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The Crafter's Guide to Taking Great Photos


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Table of Contents

1. Camera basics
2. How to tell your story
3. DIY accessories
Equipment advice, Camera settings, Composition & styling, Common problems & FAQs, Practitioner spotlight
4. Fashion & fabrics
5. Bags, purses & accessories
6. Knitting & needlecraft
7. Jewellery
8. Dolls & toys
9. Ceramics & pottery
10. Art
11. Books, magazines & stationery
12. Home accessories
13. Postproduction
14. Image storage & backup
15. Business advice
Contributor index

About the Author

Heidi Adnum is a crafter and professional photographer who lives and works in London. She has two shops on Etsy: heidiadnum and hellodarlingvintage. She also runs the photography and inspiration blog La Isla Blogita and authored the popular how-to photography tips series on Etsy Photography Tips with Heidi Adnum.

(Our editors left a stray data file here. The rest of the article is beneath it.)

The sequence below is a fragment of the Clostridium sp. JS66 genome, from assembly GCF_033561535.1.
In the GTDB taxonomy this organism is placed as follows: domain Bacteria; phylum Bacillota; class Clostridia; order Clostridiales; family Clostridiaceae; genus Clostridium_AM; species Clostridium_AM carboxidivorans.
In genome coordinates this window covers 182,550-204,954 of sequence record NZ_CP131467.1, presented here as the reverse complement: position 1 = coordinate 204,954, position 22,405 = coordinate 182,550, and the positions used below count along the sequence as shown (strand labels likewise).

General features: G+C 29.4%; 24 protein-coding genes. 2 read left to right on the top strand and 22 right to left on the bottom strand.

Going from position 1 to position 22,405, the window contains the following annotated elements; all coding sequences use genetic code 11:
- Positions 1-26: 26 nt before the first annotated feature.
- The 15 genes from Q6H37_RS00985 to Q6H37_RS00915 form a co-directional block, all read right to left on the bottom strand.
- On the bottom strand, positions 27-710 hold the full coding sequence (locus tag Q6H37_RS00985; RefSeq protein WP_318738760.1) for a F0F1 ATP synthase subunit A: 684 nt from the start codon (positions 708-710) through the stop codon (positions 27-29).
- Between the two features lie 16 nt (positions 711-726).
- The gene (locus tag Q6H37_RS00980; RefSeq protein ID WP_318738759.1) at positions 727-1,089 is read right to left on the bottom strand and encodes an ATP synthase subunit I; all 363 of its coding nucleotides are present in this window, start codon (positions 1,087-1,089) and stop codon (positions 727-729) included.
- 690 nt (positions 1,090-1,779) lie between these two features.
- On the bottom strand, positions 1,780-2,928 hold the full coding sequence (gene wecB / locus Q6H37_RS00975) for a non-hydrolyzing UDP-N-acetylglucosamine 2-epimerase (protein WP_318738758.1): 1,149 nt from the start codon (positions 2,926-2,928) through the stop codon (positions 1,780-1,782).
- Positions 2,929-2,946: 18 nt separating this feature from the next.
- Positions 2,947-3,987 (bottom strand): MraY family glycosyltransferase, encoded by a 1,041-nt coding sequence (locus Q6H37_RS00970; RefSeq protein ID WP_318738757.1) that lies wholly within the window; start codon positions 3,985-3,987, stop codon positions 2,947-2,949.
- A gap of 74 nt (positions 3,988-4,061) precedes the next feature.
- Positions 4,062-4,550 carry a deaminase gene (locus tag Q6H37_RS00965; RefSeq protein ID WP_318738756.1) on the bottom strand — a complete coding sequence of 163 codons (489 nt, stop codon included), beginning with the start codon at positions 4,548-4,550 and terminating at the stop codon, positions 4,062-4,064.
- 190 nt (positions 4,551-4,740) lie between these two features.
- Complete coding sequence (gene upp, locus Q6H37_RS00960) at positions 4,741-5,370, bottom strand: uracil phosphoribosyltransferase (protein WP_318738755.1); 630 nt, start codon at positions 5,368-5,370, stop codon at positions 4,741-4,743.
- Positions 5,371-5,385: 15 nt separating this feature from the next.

Heidi Adnum's book is suitable for amateur and professional crafters who want to show off their latest projects to best effect. Offering simple practical photography advice, the author takes novice snappers through the steps to ensure great images, from how to make a lightbox and avoid camera shake without the aid of a tripod, to using natural light and how to capture detail in the work. It's a must-have for those keen to show off their craftsmanship.-Craft Business Many step-by-step photo sequences and examples of successful shots walk the reader through the process. With the ongoing popularity of sites like Etsy (on which Adnum authored a series on photography), this book is sure to be sought after by anyone who wants to sell his or her goods online.-Library Journal USA "This book is TERRIFIC. Paging through this book was like reading a Who's Who of craft photography. Of course, the photographs are fantastic, and the book is as gorgeous as it is informative." --Austen Gilliland,'s Craft Blog "This book is the ultimate reference for crafters and bloggers looking to improve their photography on a budget!" - Mark Lipinski, host, Creative Mojo "I really appreciate the thoroughness of this book. The first section alone is worth getting the book if you want to stop using the automatic mode on your camera and switch over to manual mode." - "This is the book that I wish was out there when I first started blogging and selling my handmade goods... I pretty much devoured the book in one sitting. It's a must-have for makers, bloggers, and sellers." --Jenny Gordy, Wiksten "A wonderfully written book from start to finish - Words like aperture, shutter speed, ISO ... they feel scary to hear at first but Heidi does a masterful job demystifying these terms with engaging examples that inspire many AHA moments in terms of creative photography." - Jenny Doh, "The DIY projects are clearly explained and well-illustrated. That is what makes this book so great, it is written in a way that is accessible for even a novice camera owner and photographer." - Erin Freuchtel-Dearing, Imagination Kids Toys "This book covers literally everything you need to know about product photography in a language that's really easy to understand!" - Jenny Nguyen, Jenny N Design "I get plenty of requests for book promos, but I don't usually accept one unless I am super pumped about the book. And this book, The Crafter's Guide to Taking Great Photos, I am super pumped up about. It is so good." - Brittni Mehlhoff, "This book is going to be a godsend for many makers who take their own photos for their promotional materials and websites." - Rena Tom, creative business consultant "The bottom line here: I LOVE Heidi's book! It's my new blogging bible." - Jennifer Rounds, See How We Sew "First of all, this book is like candy. As it should be! You wouldn't believe it if a book about taking great photos wasn't filled with great photos. From the table of contents to the glossary, each page of Crafter's Guide is full of some of the most beautiful pictures of handmade products, everything from jewelry to bags to knits to stationary. I flipped through it the first time like I'd flip through Vogue." - Allyson Dykhuizen, The Sweat Shop of Love We have had a few strange submissions for our gallery pages over the years, including one fabulous wedding cake unintentionally placed in front of a naked male statue so a certain part of his anatomy was just above the top tier. This book will give you a few pointers so you can take better photographs and present your cakes digitally in a more professional way to your friends and clients.-Cake Craft & Decoration A must-have addition for any online craft seller's bookcase. Whether you take photos as an offline business producing PR to promote your handmade items or online where the photos take centre stage and can make or break a sale, this is definitely the book for you. The book is split into sections so if you are completely new to photography and haven't even got a digital camera yet you won't feel overwhelmed. The first 25 pages of the book focus on basics such as making sure the item is in-between light and the camera, shutter speed, exposure, choosing a camera, getting to know it and the major camera modes, such as switching to 'macro' setting when you are less than a metre or so from your item. The next 25 or so pages contain brilliant advice about the composition of photos such as backgrounds for your products and what options you have if you need a model or don't have a chic house worthy of 'Ideal home' magazine. All those questions you always wanted an answer to are in here. The 'getting started' section concludes with ideas for a homemade light box, flash diffuser and even a tripod, all of which won't cost more than a few quid. The central part of the book focuses on different handmade items, such as fashion, bags, knitting, jewellery and art with specific tips on photographing each category. Each of these sub-sections concludes with an interview with a high profile practitioner and are very entertaining to read. They talk about how they got started, the mistakes they made and any tips they have. Finally the third section of the book is about 'Finishing up & getting it out there'. This section is useful if you have photoshop or have already found and installed a free alternative. The only flaw in this section was the absence of a list of alternative applications to photoshop although the tutorials can obviously be relevant to others apps too. However, if you can't afford photoshop you would do well to buy this book and spend the money you do have on a good camera as you can reduce your reliance on alterations later on if you take the time to get the lighting right and have a good quality piece of kit. Throughout the book there are photos to demonstrate various techniques and to generally illustrate it. There is a clear guide to the photographers at the back of the book and also a guide to the items featured and the websites of the sellers. I found this book worked on a number of different levels for me as a result. It wasn't just a guide to craft photography but also a kind-of magazine with interviews and also a gift guide with many luscious handmade items to look at with the websites to follow up on any items you The digital age has spawned a lot of new photographers - but having a good camera doesn't guarantee that you will take good photos - so this book could easily become your 'bible'. Whether you are taking photos simply as a record of your work, for publication in a book or magazine or to sell your work online, you'll find easy-to-do techniques that will enable you to capture colour and texture - and really make your work sing. The good news is that the book aboids the type of jargon that could make your eyes glaze over. Yes, it does mention things like 'resolution' (or megapixels), but the explanation is quite straightforward. The chapters on composition are very helpful and encourage you to take the time to make your product or work look its best. Props, styling and scale can enhance or overwhelm a piece and it's all about looking at the effect you want to create, and there are plenty of examples that will make you look at the pieces you want to photograph with a fresh eye. The book doesn't aim to turn you into a professional photographer, but with the guidance it provides and tips from a range of professional contributors, you should be able to produce the sort of photographs that your work deserves.-Stitch This book is essential for the growing number of crafters who are now selling their creations on retailer websites such as Folksy and Etsy. Professional photographer Heidi Adnum provides expert guidance on creating the best possible product images, talking through technical aspects in an easy to understand way and illustrating examples of best practice. Every crafty entrepeneur should have this.-Craft Focus